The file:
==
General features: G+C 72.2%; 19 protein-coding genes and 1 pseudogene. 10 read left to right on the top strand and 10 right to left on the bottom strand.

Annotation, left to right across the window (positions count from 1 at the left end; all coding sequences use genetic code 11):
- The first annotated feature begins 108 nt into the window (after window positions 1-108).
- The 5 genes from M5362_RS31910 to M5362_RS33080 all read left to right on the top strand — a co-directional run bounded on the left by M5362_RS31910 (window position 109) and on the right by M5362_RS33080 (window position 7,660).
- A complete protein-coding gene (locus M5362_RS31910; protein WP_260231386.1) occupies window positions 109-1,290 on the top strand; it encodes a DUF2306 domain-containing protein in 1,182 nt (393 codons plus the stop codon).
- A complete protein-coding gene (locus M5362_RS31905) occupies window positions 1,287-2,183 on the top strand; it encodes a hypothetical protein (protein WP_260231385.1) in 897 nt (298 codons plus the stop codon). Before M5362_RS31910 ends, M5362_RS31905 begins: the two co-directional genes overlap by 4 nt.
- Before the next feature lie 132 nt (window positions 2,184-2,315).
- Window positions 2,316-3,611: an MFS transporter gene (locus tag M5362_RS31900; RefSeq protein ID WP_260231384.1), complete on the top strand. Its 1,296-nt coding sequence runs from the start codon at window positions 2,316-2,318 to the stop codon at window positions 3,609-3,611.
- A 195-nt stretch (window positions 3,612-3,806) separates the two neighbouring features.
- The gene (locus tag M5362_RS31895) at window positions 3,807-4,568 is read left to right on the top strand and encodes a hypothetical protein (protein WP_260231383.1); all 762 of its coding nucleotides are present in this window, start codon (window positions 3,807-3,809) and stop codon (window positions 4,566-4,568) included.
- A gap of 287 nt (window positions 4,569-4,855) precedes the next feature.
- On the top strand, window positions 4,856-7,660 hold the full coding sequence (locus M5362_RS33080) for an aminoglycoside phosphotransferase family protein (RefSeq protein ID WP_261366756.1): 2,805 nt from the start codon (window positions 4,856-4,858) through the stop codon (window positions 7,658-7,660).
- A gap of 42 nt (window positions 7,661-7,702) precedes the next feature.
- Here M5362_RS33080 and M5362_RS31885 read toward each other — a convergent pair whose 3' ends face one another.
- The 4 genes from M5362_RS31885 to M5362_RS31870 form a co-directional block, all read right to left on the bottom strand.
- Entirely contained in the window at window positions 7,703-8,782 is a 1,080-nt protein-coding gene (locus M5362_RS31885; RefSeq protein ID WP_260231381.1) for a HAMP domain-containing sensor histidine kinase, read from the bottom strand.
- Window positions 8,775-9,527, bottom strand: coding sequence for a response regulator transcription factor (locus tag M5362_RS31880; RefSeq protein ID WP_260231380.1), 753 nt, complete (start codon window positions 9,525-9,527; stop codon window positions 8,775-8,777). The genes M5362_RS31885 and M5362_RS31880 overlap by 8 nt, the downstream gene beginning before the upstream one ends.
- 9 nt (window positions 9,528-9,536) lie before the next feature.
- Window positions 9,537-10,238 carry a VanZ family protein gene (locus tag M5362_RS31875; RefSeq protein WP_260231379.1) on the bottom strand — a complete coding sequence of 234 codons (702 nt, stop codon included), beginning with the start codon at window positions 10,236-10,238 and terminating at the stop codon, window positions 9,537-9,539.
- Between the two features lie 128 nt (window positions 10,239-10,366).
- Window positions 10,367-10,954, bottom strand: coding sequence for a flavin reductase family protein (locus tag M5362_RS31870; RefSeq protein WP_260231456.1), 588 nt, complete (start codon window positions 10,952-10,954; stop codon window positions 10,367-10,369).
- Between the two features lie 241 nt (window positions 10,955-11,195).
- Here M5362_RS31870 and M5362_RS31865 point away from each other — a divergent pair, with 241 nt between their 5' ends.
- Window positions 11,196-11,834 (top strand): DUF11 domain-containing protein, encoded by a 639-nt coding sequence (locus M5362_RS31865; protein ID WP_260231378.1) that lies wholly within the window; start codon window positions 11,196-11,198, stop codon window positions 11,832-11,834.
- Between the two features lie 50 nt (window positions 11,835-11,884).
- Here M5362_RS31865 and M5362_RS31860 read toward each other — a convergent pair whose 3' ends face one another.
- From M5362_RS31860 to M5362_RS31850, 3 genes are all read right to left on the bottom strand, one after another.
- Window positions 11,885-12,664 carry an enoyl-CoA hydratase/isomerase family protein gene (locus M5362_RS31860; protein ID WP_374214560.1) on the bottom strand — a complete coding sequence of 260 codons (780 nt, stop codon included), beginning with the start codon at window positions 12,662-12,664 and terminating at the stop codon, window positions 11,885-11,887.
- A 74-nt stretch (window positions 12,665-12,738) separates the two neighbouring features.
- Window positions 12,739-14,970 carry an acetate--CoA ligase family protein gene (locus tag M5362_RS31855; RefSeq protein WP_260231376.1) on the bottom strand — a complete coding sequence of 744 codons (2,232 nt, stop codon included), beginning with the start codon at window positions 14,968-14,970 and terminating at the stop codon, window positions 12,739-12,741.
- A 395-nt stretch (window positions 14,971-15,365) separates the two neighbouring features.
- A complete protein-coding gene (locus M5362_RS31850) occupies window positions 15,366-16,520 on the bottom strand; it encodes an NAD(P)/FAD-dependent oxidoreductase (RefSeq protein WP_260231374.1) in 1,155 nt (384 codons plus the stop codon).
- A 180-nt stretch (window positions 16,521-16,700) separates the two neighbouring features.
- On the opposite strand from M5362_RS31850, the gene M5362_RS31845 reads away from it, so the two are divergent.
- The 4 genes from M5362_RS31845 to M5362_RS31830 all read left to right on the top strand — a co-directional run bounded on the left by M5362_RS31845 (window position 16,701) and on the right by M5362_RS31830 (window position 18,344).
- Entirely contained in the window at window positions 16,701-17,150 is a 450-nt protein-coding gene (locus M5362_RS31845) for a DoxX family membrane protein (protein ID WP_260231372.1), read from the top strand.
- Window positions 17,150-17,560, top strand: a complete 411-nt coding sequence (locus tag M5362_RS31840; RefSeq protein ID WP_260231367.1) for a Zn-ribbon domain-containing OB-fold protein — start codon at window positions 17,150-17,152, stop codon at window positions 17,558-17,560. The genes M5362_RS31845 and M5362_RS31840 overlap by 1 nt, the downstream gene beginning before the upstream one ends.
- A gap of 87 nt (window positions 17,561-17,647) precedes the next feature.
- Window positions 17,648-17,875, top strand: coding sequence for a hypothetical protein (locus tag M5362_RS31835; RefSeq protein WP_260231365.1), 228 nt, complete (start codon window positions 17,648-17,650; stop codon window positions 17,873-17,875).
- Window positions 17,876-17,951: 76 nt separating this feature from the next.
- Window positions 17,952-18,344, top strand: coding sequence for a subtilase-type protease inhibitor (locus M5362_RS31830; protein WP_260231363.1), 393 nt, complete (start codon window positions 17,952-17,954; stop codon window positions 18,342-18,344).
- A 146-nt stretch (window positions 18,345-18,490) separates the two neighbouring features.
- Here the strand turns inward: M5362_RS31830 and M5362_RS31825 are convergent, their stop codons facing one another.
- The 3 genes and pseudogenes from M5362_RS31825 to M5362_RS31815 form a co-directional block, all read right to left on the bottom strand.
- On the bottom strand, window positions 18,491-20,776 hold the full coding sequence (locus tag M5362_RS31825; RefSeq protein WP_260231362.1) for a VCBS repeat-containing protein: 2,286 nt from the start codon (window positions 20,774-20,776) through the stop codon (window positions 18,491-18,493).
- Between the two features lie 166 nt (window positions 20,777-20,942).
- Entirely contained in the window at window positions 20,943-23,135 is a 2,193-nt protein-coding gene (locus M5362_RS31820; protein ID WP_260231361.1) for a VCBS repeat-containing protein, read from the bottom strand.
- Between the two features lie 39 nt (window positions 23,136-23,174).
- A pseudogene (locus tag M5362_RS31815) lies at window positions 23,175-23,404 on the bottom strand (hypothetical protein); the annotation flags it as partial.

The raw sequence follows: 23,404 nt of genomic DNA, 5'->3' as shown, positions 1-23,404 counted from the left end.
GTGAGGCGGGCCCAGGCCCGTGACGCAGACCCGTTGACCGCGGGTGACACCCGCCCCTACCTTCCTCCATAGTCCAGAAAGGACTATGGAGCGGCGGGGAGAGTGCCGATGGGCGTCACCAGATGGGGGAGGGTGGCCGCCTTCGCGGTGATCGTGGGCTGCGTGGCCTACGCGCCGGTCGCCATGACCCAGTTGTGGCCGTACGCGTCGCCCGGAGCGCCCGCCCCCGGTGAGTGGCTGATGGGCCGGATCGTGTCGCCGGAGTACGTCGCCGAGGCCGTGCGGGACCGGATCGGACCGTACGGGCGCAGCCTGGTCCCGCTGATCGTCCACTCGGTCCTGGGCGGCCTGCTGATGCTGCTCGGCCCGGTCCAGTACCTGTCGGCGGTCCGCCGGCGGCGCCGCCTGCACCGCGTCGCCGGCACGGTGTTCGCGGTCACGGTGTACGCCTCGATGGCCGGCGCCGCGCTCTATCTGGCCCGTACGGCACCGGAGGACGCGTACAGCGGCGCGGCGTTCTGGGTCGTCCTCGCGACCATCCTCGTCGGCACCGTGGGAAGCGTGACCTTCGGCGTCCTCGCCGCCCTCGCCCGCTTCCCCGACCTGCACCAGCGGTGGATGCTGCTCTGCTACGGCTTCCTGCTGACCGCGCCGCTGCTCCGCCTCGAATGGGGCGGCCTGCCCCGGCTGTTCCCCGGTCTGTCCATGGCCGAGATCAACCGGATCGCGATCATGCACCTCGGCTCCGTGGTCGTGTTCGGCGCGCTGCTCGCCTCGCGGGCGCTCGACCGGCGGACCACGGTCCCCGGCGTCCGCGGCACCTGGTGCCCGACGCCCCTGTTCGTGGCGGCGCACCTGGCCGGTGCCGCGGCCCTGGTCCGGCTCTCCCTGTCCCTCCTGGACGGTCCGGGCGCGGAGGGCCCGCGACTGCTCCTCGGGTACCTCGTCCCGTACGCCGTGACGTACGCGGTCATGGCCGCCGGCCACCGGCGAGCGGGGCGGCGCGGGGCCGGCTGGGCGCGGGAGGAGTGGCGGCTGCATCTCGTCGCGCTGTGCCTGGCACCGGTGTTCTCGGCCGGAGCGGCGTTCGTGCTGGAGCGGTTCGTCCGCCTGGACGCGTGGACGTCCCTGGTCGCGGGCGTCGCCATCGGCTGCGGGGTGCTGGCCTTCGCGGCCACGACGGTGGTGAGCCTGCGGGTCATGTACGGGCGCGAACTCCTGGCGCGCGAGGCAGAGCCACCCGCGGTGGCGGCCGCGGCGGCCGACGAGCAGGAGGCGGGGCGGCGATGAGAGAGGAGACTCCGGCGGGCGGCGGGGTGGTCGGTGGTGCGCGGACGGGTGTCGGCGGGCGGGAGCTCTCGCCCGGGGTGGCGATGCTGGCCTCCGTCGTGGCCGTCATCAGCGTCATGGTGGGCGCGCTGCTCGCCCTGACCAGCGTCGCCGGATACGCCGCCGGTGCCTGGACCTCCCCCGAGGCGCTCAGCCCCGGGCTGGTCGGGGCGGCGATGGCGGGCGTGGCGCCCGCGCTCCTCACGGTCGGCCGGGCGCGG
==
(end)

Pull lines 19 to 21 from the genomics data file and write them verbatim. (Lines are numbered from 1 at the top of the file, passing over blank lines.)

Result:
- Window positions 9,537-10,238 carry a VanZ family protein gene (locus tag M5362_RS31875; RefSeq protein WP_260231379.1) on the bottom strand — a complete coding sequence of 234 codons (702 nt, stop codon included), beginning with the start codon at window positions 10,236-10,238 and terminating at the stop codon, window positions 9,537-9,539.
- Between the two features lie 128 nt (window positions 10,239-10,366).
- Window positions 10,367-10,954, bottom strand: coding sequence for a flavin reductase family protein (locus tag M5362_RS31870; RefSeq protein WP_260231456.1), 588 nt, complete (start codon window positions 10,952-10,954; stop codon window positions 10,367-10,369).